Catfish farming requires much more than stocking a pond with fish, feeding them, and sitting back to reap the profits a few months later.
Fish farmer Gertrude Babirye says catfish farming requires a large investment, carries a high risk and needs intensive management almost 24 hours a day.
Her farm is located in Naluvule village, Wakiso district. She first started with tilapia in 2013, and switched to catfish, locally known as Semutundu, two years later and now she has more than 10,000 catfish in her four ponds.
Catfish farming requires one to have an adequate piece of land in addition to a consistent flow of good-quality water to ensure optimal growth of the fish. Experienced fish farmers also recommend natural flowing clean water from a stream.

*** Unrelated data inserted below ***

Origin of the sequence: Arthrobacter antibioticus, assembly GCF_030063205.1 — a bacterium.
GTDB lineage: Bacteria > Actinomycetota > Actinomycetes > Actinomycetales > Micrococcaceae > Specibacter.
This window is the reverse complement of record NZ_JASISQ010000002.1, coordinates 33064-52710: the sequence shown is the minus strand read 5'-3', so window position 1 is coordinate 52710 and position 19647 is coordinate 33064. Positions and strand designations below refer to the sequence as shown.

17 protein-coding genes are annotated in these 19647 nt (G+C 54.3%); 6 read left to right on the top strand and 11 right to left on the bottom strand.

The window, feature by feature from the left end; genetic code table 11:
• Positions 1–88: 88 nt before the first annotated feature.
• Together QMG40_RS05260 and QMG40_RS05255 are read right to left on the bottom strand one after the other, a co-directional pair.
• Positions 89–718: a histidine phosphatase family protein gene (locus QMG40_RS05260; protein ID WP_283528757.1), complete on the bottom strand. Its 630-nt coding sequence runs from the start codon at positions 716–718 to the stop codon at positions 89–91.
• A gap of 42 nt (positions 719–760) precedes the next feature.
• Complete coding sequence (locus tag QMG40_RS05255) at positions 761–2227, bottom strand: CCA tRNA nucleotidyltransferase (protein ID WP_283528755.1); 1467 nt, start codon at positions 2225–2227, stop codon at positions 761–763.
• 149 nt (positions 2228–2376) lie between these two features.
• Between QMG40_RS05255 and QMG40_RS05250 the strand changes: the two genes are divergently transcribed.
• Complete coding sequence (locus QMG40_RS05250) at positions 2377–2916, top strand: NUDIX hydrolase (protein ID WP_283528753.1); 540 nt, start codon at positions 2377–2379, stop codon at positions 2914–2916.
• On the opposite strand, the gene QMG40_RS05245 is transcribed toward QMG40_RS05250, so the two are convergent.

Babirye says the size and depth of the fish pond matter as they provide a conducive environment for the fish to grow. The water in the pond must be treated before the fish is put into it.
Babirye has fixed times to feed her fish, which she does twice daily. She personally mixes her fish feed, and adds some fresh meat as well.
The farmer says the bush around the ponds must be cleared to protect them from predators like snakes. Birds can also been a huge challenge.
Babirye says the market for the catfish is available and because the demand is high, the buyers come looking for her. She has even set up a fresh fish stall near her home.